Article #9, by Can Sönmez
When the average person looks for a place to hit the treadmill, they probably choose somewhere nearby that's affordable. Should another gym open up, offering cheaper monthly fees to use their exercise equipment, that average person would most likely take their business there instead.
Rationally, you would expect the same to be true at a BJJ gym. You are a paying customer, and therefore you want the best possible return on your investment. Should you find someone willing to offer you a similar product for less money, then rationally, it would make sense to move.
However, signing up at a BJJ club isn't just an exchange of cash for goods. When you join a team, you're entering into a relationship that is more than financial. In the vast majority of schools, what it takes to earn a belt rank is the subjective opinion of an instructor. Therefore, as soon as your teacher awards you a belt, you become their representative. The instructor is putting their faith in your ability to uphold their reputation, to demonstrate that belts from their team are worth something. That means that along with your performance on the mat, you normally also need to prove a certain amount of dedication.
Loyalty isn’t only about the instructor, because that belt doesn't just represent what you have learned from your teacher. It pays tribute to all those hours spent with your team mates. Every roll, you've been tested, and if you're lucky enough to have good training partners, you've also benefitted from their advice. They've pushed you physically, challenged you mentally, broken you down and built you up technically. Every new belt is an individual accomplishment, but it is also a team effort.
Competition is another important factor in the unusually 'team' focused mentality of BJJ. Unlike judo, where you compete for your country, in BJJ you compete for your team. It is comparable to football: a player for Real Madrid would receive a very hostile reception should he ever transfer to Barcelona and later face his old club. Similarly, there is absolutely no way either Real or Barcelona would allow a player to train at both clubs simultaneously. He would be dubbed a traitor, or to use the BJJ term, 'creonte'.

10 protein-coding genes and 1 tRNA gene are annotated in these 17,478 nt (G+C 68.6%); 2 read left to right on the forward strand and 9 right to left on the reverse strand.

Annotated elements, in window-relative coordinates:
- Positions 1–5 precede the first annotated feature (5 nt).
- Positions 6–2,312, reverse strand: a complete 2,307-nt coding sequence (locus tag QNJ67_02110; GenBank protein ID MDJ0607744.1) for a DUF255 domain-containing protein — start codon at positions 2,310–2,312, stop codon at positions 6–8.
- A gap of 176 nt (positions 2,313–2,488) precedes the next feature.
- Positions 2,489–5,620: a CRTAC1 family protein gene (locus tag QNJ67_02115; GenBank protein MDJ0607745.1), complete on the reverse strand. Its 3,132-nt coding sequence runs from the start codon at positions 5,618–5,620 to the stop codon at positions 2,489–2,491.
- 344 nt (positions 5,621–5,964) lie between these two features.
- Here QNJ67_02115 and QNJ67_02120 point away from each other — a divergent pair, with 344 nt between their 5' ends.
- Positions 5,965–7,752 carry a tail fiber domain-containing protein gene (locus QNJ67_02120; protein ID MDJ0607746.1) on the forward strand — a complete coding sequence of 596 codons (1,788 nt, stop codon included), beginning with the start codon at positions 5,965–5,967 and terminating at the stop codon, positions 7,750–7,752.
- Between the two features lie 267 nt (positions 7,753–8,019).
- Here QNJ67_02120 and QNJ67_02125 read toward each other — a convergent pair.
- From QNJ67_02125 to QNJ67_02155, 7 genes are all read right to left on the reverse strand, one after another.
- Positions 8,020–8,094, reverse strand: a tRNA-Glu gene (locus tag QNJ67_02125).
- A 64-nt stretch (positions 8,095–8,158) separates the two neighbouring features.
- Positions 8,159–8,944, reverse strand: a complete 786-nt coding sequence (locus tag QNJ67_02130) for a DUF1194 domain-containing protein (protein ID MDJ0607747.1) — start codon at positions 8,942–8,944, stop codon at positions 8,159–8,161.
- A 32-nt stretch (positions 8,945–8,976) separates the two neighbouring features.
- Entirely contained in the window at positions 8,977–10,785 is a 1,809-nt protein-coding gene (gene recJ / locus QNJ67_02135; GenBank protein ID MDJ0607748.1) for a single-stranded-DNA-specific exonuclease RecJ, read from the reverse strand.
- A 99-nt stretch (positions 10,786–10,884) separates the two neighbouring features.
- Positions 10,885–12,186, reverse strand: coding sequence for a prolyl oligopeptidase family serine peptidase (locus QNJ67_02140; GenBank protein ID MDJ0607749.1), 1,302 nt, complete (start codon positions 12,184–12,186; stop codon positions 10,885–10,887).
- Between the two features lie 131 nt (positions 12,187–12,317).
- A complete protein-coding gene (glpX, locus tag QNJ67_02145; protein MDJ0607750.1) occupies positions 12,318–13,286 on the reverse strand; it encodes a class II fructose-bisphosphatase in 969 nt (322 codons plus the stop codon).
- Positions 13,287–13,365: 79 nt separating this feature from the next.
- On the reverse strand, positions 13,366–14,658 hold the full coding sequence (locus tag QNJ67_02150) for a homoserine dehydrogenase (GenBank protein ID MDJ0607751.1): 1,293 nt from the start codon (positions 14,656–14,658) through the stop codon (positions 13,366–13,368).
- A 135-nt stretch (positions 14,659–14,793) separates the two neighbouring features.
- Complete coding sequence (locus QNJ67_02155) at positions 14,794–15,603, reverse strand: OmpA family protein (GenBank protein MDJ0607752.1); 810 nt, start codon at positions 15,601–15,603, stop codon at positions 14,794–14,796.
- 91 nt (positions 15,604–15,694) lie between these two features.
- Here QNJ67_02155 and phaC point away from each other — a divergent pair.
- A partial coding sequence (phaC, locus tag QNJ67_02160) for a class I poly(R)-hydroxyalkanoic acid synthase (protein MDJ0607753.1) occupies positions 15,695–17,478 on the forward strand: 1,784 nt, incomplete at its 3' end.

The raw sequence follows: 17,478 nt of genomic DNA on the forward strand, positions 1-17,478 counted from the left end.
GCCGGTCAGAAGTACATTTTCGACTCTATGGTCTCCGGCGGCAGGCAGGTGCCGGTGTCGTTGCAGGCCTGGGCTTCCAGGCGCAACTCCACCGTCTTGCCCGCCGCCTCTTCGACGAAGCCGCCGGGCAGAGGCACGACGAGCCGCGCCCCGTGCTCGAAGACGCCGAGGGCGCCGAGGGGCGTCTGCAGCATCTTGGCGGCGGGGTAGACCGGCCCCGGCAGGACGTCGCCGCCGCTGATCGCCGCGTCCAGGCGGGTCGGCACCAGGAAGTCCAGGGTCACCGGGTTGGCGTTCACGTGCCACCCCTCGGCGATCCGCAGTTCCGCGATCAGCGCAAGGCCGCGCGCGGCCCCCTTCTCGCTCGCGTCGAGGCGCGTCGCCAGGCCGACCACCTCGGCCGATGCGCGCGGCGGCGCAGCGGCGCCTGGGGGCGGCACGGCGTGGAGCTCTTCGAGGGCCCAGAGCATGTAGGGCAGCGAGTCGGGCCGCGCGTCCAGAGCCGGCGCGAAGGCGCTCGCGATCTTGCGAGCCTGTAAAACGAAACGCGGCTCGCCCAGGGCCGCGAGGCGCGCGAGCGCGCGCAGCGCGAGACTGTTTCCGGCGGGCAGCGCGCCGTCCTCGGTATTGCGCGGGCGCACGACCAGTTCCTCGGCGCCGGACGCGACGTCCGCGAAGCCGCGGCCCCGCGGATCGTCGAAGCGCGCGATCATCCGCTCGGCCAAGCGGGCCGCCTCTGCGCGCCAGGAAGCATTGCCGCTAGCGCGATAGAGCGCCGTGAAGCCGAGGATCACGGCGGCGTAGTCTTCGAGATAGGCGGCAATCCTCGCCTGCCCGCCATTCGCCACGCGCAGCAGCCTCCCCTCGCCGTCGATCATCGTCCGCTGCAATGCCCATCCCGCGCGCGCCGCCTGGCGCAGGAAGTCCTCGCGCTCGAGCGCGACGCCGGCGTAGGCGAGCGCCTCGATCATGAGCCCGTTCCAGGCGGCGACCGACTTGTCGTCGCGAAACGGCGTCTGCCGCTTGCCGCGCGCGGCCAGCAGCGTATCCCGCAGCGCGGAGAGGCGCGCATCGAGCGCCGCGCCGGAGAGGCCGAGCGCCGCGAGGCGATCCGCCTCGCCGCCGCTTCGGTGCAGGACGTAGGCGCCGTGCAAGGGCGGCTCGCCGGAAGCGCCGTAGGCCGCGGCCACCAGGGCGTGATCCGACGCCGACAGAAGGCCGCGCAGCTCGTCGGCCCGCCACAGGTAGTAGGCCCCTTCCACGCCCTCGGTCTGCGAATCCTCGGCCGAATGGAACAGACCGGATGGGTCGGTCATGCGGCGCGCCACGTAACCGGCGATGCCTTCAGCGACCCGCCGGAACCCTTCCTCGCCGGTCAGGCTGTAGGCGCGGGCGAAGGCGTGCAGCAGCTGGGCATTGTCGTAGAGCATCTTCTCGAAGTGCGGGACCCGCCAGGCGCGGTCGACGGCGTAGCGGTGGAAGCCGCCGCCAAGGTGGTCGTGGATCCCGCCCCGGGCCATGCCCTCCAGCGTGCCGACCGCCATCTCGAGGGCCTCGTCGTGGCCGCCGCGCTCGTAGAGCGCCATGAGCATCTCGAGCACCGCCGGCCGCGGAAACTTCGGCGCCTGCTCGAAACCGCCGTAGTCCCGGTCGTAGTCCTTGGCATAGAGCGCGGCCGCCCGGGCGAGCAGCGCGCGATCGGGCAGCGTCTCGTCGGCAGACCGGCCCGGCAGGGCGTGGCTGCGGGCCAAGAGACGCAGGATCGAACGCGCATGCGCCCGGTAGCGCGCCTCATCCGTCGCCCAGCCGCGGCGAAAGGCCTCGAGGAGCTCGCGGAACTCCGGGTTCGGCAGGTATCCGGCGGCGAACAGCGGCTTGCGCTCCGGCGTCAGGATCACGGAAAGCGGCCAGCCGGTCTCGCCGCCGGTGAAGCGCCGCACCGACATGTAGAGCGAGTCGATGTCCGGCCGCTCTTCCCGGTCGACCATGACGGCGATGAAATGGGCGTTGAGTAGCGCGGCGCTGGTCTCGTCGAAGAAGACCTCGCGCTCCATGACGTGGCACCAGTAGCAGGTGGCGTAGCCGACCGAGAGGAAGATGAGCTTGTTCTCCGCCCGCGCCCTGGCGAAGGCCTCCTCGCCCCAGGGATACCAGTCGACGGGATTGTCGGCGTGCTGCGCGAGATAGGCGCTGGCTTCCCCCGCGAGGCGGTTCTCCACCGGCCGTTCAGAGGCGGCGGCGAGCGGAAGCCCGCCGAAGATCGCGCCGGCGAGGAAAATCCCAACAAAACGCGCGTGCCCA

Then again, that same footballer would be well paid for his services. In BJJ, the players are the ones who pay in order to be part of a team. This is why it can seem bizarre to outsiders: moving home is about the only situation I've heard of where switching teams isn't an issue (unless there happens to be an affiliate in that new city).
Arguably, that attitude hinders the growth of BJJ, isolating everyone in their particular schools, unable to benefit from a broad range of instruction. On top of that, obsessing over your 'team' can lead to the 'gentleman's agreement'. This happened recently when Sergio Moraes and Marcelo Garcia, both Alliance, did not contest their middleweight final at the 2009 Mundials. Instead, they had a game of rock-paper-scissors to decide the victor.
Personally, I didn't put much thought into why I decided to walk into the Roger Gracie Academy in 2006 rather than, say, Carlson Gracie London. Nevertheless, I now find myself looking for either RGA or Gracie Barra when I move house. Stepping through that door appears to have been a more momentous decision than I realised at the time.
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Article #9, by Can Sönmez